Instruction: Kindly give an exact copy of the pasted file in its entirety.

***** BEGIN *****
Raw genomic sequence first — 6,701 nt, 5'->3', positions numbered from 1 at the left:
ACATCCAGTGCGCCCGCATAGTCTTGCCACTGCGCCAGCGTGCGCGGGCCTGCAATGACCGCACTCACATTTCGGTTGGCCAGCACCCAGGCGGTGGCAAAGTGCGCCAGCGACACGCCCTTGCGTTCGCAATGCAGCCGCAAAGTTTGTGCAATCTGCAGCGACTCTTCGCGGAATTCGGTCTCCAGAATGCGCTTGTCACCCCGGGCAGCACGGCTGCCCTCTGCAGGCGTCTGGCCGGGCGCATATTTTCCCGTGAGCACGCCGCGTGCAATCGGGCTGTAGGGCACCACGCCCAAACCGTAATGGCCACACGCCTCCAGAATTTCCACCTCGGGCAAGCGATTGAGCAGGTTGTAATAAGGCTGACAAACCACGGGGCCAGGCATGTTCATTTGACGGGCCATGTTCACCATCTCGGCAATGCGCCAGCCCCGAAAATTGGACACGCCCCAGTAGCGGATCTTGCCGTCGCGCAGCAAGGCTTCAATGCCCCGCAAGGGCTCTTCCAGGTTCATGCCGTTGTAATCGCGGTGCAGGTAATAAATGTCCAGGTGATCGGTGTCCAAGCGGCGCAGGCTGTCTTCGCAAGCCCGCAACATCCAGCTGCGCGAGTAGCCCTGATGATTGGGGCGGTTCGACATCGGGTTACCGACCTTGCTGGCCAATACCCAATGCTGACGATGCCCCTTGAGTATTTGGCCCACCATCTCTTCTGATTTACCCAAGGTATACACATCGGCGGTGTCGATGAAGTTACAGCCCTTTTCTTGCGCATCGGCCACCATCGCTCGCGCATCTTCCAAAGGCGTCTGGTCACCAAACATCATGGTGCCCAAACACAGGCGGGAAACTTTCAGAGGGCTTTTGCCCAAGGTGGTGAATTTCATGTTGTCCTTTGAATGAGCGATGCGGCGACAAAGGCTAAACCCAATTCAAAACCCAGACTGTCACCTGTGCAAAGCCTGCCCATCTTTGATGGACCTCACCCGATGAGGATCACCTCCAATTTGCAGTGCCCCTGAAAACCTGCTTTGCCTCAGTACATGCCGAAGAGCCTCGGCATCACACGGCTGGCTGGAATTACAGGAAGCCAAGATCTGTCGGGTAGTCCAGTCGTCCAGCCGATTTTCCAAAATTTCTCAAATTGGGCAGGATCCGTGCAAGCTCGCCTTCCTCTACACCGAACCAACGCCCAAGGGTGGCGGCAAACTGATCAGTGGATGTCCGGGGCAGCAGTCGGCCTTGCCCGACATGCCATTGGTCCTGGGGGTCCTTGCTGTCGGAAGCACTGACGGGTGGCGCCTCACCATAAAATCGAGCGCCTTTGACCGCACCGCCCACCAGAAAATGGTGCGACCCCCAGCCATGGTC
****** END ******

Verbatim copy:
Raw genomic sequence first — 6,701 nt, 5'->3', positions numbered from 1 at the left:
ACATCCAGTGCGCCCGCATAGTCTTGCCACTGCGCCAGCGTGCGCGGGCCTGCAATGACCGCACTCACATTTCGGTTGGCCAGCACCCAGGCGGTGGCAAAGTGCGCCAGCGACACGCCCTTGCGTTCGCAATGCAGCCGCAAAGTTTGTGCAATCTGCAGCGACTCTTCGCGGAATTCGGTCTCCAGAATGCGCTTGTCACCCCGGGCAGCACGGCTGCCCTCTGCAGGCGTCTGGCCGGGCGCATATTTTCCCGTGAGCACGCCGCGTGCAATCGGGCTGTAGGGCACCACGCCCAAACCGTAATGGCCACACGCCTCCAGAATTTCCACCTCGGGCAAGCGATTGAGCAGGTTGTAATAAGGCTGACAAACCACGGGGCCAGGCATGTTCATTTGACGGGCCATGTTCACCATCTCGGCAATGCGCCAGCCCCGAAAATTGGACACGCCCCAGTAGCGGATCTTGCCGTCGCGCAGCAAGGCTTCAATGCCCCGCAAGGGCTCTTCCAGGTTCATGCCGTTGTAATCGCGGTGCAGGTAATAAATGTCCAGGTGATCGGTGTCCAAGCGGCGCAGGCTGTCTTCGCAAGCCCGCAACATCCAGCTGCGCGAGTAGCCCTGATGATTGGGGCGGTTCGACATCGGGTTACCGACCTTGCTGGCCAATACCCAATGCTGACGATGCCCCTTGAGTATTTGGCCCACCATCTCTTCTGATTTACCCAAGGTATACACATCGGCGGTGTCGATGAAGTTACAGCCCTTTTCTTGCGCATCGGCCACCATCGCTCGCGCATCTTCCAAAGGCGTCTGGTCACCAAACATCATGGTGCCCAAACACAGGCGGGAAACTTTCAGAGGGCTTTTGCCCAAGGTGGTGAATTTCATGTTGTCCTTTGAATGAGCGATGCGGCGACAAAGGCTAAACCCAATTCAAAACCCAGACTGTCACCTGTGCAAAGCCTGCCCATCTTTGATGGACCTCACCCGATGAGGATCACCTCCAATTTGCAGTGCCCCTGAAAACCTGCTTTGCCTCAGTACATGCCGAAGAGCCTCGGCATCACACGGCTGGCTGGAATTACAGGAAGCCAAGATCTGTCGGGTAGTCCAGTCGTCCAGCCGATTTTCCAAAATTTCTCAAATTGGGCAGGATCCGTGCAAGCTCGCCTTCCTCTACACCGAACCAACGCCCAAGGGTGGCGGCAAACTGATCAGTGGATGTCCGGGGCAGCAGTCGGCCTTGCCCGACATGCCATTGGTCCTGGGGGTCCTTGCTGTCGGAAGCACTGACGGGTGGCGCCTCACCATAAAATCGAGCGCCTTTGACCGCACCGCCCACCAGAAAATGGTGCGACCCCCAGCCATGGTC